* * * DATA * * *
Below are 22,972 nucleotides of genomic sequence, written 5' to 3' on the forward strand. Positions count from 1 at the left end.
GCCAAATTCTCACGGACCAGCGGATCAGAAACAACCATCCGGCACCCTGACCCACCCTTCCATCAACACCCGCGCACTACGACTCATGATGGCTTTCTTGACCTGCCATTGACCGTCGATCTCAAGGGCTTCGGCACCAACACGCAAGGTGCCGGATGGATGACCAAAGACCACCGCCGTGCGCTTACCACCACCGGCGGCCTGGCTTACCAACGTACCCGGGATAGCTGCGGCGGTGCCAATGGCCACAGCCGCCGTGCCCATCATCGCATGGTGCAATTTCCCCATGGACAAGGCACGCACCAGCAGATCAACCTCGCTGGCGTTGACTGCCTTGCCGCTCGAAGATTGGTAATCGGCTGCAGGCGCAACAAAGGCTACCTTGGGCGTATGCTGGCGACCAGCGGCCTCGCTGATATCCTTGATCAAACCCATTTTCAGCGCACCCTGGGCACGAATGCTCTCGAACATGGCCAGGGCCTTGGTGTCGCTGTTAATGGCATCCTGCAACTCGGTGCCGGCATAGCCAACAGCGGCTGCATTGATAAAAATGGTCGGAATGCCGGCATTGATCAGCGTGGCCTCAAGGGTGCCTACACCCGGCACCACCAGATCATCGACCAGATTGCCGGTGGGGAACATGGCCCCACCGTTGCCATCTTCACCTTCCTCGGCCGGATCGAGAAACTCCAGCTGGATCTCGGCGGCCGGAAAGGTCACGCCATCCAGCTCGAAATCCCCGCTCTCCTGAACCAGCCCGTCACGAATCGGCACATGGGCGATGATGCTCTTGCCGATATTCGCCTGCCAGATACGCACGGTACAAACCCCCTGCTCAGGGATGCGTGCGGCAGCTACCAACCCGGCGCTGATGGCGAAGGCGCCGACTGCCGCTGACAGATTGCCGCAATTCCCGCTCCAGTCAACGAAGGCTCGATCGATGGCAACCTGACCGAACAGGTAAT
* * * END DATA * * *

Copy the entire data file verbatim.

Below are 22,972 nucleotides of genomic sequence, written 5' to 3' on the forward strand. Positions count from 1 at the left end.
GCCAAATTCTCACGGACCAGCGGATCAGAAACAACCATCCGGCACCCTGACCCACCCTTCCATCAACACCCGCGCACTACGACTCATGATGGCTTTCTTGACCTGCCATTGACCGTCGATCTCAAGGGCTTCGGCACCAACACGCAAGGTGCCGGATGGATGACCAAAGACCACCGCCGTGCGCTTACCACCACCGGCGGCCTGGCTTACCAACGTACCCGGGATAGCTGCGGCGGTGCCAATGGCCACAGCCGCCGTGCCCATCATCGCATGGTGCAATTTCCCCATGGACAAGGCACGCACCAGCAGATCAACCTCGCTGGCGTTGACTGCCTTGCCGCTCGAAGATTGGTAATCGGCTGCAGGCGCAACAAAGGCTACCTTGGGCGTATGCTGGCGACCAGCGGCCTCGCTGATATCCTTGATCAAACCCATTTTCAGCGCACCCTGGGCACGAATGCTCTCGAACATGGCCAGGGCCTTGGTGTCGCTGTTAATGGCATCCTGCAACTCGGTGCCGGCATAGCCAACAGCGGCTGCATTGATAAAAATGGTCGGAATGCCGGCATTGATCAGCGTGGCCTCAAGGGTGCCTACACCCGGCACCACCAGATCATCGACCAGATTGCCGGTGGGGAACATGGCCCCACCGTTGCCATCTTCACCTTCCTCGGCCGGATCGAGAAACTCCAGCTGGATCTCGGCGGCCGGAAAGGTCACGCCATCCAGCTCGAAATCCCCGCTCTCCTGAACCAGCCCGTCACGAATCGGCACATGGGCGATGATGCTCTTGCCGATATTCGCCTGCCAGATACGCACGGTACAAACCCCCTGCTCAGGGATGCGTGCGGCAGCTACCAACCCGGCGCTGATGGCGAAGGCGCCGACTGCCGCTGACAGATTGCCGCAATTCCCGCTCCAGTCAACGAAGGCTCGATCGATGGCAACCTGACCGAACAGGTAAT